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J Gastroenterol Hepatol. 1989 Jul-Aug;4(4):339-44.

Changing aetiologic patterns of acute viral hepatitis in Taiwanese children.

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Department of Pediatrics, College of Medicine, National Taiwan University, Taipei, Republic of China.


During 1981-86, 76 children were diagnosed as having acute viral hepatitis at the Department of Pediatrics, National Taiwan University Hospital, which is a major referral centre for hepatitis in children in northern Taiwan. The majority (64%) of children had acute hepatitis B which had occurred mainly during infancy. Perinatal transmission from a hepatitis B e negative surface antigen (HBsAg) carrier mother or infection through blood transfusion from a donor who had escaped notice by a less sensitive screening test (reverse passive haemagglutination test) for HBsAg were the two important modes of transmission of hepatitis B virus. The number of cases of acute hepatitis B declined after 1984, with the beginning of the nation-wide hepatitis B vaccination programme. Due to an outbreak of hepatitis A in northern Taiwan in 1982, the number of cases of hepatitis A peaked that year. Subsequently, cases of acute hepatitis A decreased remarkably. Better socio-economic conditions and improved hygiene might have contributed to the marked decrease of viral hepatitis A. The frequency of non-A, non-B hepatitis remained stable during the study period. It is possible to conclude that the aetiologic pattern of acute hepatitis in Taiwanese children changed during the past 6 years: clinical cases of hepatitis A and B decreased, probably because of more effective control of hepatitis A and B virus infections, whereas the control of non-A, non-B virus apparently requires further efforts.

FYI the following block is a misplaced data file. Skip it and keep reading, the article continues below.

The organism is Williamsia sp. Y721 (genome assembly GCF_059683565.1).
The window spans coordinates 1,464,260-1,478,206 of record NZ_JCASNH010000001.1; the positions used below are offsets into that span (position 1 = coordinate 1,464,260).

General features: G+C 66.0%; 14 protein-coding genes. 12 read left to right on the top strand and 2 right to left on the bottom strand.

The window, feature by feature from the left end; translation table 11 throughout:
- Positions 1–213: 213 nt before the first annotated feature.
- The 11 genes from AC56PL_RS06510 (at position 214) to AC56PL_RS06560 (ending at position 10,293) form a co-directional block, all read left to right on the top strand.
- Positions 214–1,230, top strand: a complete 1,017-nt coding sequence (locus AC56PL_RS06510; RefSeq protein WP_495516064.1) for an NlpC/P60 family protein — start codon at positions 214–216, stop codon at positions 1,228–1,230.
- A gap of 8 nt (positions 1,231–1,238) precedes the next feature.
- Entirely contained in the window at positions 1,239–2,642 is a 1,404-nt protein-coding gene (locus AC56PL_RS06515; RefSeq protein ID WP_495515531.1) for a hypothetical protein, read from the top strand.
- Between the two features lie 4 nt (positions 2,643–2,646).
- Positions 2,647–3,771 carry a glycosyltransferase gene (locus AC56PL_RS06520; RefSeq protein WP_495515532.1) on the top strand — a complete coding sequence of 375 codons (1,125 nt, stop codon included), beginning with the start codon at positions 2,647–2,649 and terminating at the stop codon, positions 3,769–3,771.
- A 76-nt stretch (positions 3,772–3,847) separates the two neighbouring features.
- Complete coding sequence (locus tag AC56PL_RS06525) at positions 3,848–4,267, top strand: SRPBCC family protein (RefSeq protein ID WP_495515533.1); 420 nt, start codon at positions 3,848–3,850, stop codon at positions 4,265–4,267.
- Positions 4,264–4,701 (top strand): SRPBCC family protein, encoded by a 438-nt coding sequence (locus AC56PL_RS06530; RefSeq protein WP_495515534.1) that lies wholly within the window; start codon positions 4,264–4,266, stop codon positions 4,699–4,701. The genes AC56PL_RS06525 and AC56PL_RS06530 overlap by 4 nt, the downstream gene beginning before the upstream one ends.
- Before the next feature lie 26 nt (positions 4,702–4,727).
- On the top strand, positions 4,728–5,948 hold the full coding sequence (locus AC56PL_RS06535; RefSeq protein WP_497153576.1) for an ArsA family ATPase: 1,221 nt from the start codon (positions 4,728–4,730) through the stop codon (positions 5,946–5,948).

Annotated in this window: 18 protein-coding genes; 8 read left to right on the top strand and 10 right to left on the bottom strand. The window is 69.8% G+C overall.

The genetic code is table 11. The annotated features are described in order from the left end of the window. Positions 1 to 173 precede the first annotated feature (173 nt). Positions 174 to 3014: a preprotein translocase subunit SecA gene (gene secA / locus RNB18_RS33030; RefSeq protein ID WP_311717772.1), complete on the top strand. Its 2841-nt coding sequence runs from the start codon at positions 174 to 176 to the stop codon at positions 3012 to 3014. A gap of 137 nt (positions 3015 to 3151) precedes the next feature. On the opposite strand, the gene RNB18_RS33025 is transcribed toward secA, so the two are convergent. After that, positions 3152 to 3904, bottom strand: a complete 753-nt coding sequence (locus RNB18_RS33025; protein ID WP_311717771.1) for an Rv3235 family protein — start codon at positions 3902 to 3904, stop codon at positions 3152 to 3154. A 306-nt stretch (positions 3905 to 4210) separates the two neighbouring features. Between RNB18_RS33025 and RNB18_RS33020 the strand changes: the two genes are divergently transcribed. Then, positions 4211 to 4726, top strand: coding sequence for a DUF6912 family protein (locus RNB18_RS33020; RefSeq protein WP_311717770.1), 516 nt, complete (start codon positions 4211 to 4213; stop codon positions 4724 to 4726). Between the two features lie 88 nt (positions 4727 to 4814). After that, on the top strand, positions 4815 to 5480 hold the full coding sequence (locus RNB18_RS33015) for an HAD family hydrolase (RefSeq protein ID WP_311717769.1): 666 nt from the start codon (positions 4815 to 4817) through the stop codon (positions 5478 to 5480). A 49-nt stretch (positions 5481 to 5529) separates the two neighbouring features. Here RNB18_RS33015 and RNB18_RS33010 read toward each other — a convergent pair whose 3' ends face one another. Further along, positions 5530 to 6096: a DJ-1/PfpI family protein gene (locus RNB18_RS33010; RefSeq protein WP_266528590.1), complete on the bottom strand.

[Indexed for MEDLINE]

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